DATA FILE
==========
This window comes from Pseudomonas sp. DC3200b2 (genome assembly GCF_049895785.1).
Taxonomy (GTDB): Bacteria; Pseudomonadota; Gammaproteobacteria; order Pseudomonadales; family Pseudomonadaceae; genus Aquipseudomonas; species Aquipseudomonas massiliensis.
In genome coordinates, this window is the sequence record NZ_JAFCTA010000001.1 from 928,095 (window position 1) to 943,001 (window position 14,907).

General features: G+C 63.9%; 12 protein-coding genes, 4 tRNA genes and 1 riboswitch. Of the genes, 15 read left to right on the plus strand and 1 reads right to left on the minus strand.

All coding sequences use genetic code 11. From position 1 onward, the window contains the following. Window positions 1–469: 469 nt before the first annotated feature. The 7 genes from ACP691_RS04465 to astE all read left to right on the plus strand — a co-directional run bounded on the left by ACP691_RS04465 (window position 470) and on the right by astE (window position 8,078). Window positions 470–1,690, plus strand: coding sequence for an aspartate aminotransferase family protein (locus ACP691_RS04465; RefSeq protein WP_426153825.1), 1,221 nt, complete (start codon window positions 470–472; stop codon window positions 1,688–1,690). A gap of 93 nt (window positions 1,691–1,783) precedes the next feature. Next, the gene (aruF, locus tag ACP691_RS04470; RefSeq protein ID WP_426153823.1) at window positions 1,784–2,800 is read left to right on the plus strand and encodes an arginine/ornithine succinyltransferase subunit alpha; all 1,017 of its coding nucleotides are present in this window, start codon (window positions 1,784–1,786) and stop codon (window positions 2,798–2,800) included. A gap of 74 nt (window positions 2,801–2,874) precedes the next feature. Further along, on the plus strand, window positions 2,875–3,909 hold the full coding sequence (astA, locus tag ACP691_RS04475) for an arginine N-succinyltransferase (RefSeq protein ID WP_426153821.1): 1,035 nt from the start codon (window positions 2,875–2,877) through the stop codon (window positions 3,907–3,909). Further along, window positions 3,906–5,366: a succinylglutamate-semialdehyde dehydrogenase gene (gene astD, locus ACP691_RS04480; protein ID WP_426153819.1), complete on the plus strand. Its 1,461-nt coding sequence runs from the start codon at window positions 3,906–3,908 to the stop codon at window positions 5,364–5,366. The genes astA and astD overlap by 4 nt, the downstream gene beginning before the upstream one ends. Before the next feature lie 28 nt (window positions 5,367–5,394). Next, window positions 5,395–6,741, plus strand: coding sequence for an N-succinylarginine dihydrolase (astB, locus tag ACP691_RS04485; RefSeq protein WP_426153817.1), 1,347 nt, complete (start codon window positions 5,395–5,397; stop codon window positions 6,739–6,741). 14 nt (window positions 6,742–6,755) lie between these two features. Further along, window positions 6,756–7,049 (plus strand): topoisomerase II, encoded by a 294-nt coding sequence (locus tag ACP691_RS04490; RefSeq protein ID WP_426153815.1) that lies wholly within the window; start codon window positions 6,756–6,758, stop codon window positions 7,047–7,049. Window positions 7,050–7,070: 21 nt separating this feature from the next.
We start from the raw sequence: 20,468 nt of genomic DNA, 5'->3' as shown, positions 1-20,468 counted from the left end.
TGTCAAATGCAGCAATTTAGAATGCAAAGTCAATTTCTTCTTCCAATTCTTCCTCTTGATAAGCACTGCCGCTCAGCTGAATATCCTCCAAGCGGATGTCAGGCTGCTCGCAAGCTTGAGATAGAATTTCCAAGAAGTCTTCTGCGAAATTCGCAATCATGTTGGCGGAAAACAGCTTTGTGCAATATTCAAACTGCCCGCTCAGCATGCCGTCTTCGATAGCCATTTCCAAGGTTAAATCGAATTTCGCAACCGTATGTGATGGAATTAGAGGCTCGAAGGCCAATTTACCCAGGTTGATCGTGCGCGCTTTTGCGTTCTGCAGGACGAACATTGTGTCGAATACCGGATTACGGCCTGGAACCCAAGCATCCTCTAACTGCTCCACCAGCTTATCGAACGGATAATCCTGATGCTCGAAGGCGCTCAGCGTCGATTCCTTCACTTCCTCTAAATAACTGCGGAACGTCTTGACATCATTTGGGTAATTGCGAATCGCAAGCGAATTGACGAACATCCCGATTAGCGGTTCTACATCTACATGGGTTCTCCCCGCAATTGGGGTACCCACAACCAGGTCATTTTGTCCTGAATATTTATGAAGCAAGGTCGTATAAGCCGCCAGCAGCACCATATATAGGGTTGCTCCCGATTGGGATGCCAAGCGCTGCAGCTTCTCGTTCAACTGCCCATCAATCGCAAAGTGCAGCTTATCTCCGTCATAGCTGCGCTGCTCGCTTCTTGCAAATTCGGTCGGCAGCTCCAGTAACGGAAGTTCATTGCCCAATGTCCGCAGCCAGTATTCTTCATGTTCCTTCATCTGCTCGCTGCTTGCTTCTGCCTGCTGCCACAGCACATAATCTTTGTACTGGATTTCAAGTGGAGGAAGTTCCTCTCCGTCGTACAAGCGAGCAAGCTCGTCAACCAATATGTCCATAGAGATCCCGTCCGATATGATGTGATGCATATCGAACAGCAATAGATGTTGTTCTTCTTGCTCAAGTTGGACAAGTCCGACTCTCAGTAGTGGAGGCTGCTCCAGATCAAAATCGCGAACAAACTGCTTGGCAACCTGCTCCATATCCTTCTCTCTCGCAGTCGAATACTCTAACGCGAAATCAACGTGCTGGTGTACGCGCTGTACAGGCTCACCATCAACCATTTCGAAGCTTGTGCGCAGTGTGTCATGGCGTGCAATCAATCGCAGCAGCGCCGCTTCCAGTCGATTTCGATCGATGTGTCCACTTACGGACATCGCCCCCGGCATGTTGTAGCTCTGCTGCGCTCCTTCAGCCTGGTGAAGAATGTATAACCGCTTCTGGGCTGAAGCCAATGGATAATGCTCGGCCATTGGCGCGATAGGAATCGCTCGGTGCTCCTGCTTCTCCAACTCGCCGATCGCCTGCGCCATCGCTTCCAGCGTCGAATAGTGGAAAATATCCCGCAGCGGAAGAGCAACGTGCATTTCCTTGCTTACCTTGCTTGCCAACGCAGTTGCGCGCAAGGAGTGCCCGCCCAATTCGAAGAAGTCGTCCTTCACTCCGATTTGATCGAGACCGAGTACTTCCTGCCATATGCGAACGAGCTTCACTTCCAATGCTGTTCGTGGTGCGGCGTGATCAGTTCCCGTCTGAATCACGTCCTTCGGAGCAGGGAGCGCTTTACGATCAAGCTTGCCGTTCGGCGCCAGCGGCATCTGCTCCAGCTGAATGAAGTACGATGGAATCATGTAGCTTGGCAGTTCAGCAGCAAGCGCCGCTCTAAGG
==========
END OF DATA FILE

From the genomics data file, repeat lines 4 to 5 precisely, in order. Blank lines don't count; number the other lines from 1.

General features: G+C 63.9%; 12 protein-coding genes, 4 tRNA genes and 1 riboswitch. Of the genes, 15 read left to right on the plus strand and 1 reads right to left on the minus strand.

All coding sequences use genetic code 11. From position 1 onward, the window contains the following. Window positions 1–469: 469 nt before the first annotated feature. The 7 genes from ACP691_RS04465 to astE all read left to right on the plus strand — a co-directional run bounded on the left by ACP691_RS04465 (window position 470) and on the right by astE (window position 8,078). Window positions 470–1,690, plus strand: coding sequence for an aspartate aminotransferase family protein (locus ACP691_RS04465; RefSeq protein WP_426153825.1), 1,221 nt, complete (start codon window positions 470–472; stop codon window positions 1,688–1,690). A gap of 93 nt (window positions 1,691–1,783) precedes the next feature. Next, the gene (aruF, locus tag ACP691_RS04470; RefSeq protein ID WP_426153823.1) at window positions 1,784–2,800 is read left to right on the plus strand and encodes an arginine/ornithine succinyltransferase subunit alpha; all 1,017 of its coding nucleotides are present in this window, start codon (window positions 1,784–1,786) and stop codon (window positions 2,798–2,800) included. A gap of 74 nt (window positions 2,801–2,874) precedes the next feature. Further along, on the plus strand, window positions 2,875–3,909 hold the full coding sequence (astA, locus tag ACP691_RS04475) for an arginine N-succinyltransferase (RefSeq protein ID WP_426153821.1): 1,035 nt from the start codon (window positions 2,875–2,877) through the stop codon (window positions 3,907–3,909). Further along, window positions 3,906–5,366: a succinylglutamate-semialdehyde dehydrogenase gene (gene astD, locus ACP691_RS04480; protein ID WP_426153819.1), complete on the plus strand. Its 1,461-nt coding sequence runs from the start codon at window positions 3,906–3,908 to the stop codon at window positions 5,364–5,366. The genes astA and astD overlap by 4 nt, the downstream gene beginning before the upstream one ends. Before the next feature lie 28 nt (window positions 5,367–5,394). Next, window positions 5,395–6,741, plus strand: coding sequence for an N-succinylarginine dihydrolase (astB, locus tag ACP691_RS04485; RefSeq protein WP_426153817.1), 1,347 nt, complete (start codon window positions 5,395–5,397; stop codon window positions 6,739–6,741). 14 nt (window positions 6,742–6,755) lie between these two features. Further along, window positions 6,756–7,049 (plus strand): topoisomerase II, encoded by a 294-nt coding sequence (locus tag ACP691_RS04490; RefSeq protein ID WP_426153815.1) that lies wholly within the window; start codon window positions 6,756–6,758, stop codon window positions 7,047–7,049. Window positions 7,050–7,070: 21 nt separating this feature from the next.